How to Eat Healthier - Continued

By Richard Asa @RickAsa
October 06, 2017

The problem is that nutritionism gives processed foods a huge advantage over whole foods. Processed foods can be engineered to meet any fad in the marketplace, while a potato is a potato.

So the “loudest foods in the market” Pollan said, are processed foods, touting their nutritional virtues via a $42 billion marketing industry, while “these poor whole foods just sit there silently.”

U.S. Dietary Guidelines

The updated dietary guidelines released by the U.S. Department of Agriculture in 2015 stress healthy eating patterns: all the foods you eat fit together like a puzzle to meet nutritional needs without exceeding limits. That includes saturated fats, added sugars, sodium, and total calories.

Like Pollan, the government urges consumers to eat foods that are nutrient-dense, meaning those that contain vitamins, minerals, and fiber, and “other naturally occurring substances that may have positive health effects.”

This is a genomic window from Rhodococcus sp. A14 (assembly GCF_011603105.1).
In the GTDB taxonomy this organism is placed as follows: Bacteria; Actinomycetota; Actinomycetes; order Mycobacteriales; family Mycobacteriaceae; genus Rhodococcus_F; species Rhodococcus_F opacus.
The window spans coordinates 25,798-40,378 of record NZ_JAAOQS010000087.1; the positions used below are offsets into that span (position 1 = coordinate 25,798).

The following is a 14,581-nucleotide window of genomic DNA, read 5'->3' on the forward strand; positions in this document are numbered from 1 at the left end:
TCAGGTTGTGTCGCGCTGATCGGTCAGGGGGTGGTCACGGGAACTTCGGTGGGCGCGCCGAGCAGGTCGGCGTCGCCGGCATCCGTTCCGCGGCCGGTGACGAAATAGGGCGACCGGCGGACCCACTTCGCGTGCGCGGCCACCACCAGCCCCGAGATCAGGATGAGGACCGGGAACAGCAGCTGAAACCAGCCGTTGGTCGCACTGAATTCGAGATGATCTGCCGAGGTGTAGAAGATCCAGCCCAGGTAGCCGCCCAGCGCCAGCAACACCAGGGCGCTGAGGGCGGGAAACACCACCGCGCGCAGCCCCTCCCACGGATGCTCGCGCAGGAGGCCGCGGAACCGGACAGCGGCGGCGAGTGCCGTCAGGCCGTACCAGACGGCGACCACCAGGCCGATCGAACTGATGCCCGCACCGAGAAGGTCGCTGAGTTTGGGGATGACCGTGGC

The guidelines say a healthy eating pattern includes a variety of vegetables from all the subgroups — dark leafy greens, red and orange vegetables, plus legumes and starches. Your diet should include fruits, especially whole fruits. You also need to eat grains, at least half of them whole grains. Don’t forget to include fat-free or low-fat dairy, including milk, yogurt, cheese, and fortified soy beverages.

The proteins you eat should vary, including seafood, lean meats and poultry, eggs, legumes and nuts, seeds, and soy products.

Conversely, you should limit saturated and trans fats, added sugar, and sodium.

The guidelines say you should consume fewer than 10 percent of your daily calories from added sugars and saturated fats, along with fewer than 2,300 milligrams of sodium per day.

Scientific evidence supporting dietary guidance has grown and evolved over the decades. Previous editions of the Dietary Guidelines relied on the evidence of relationships between individual nutrients, foods, and food groups and health outcomes,” a guideline summary says. “Although this evidence base continues to be substantial, foods are not consumed in isolation, but rather in various combinations over time — an ‘eating pattern.’”

Eat food. Not too much. Mostly plants.


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April 09, 2020

Reviewed By:  

Janet O’Dell, RN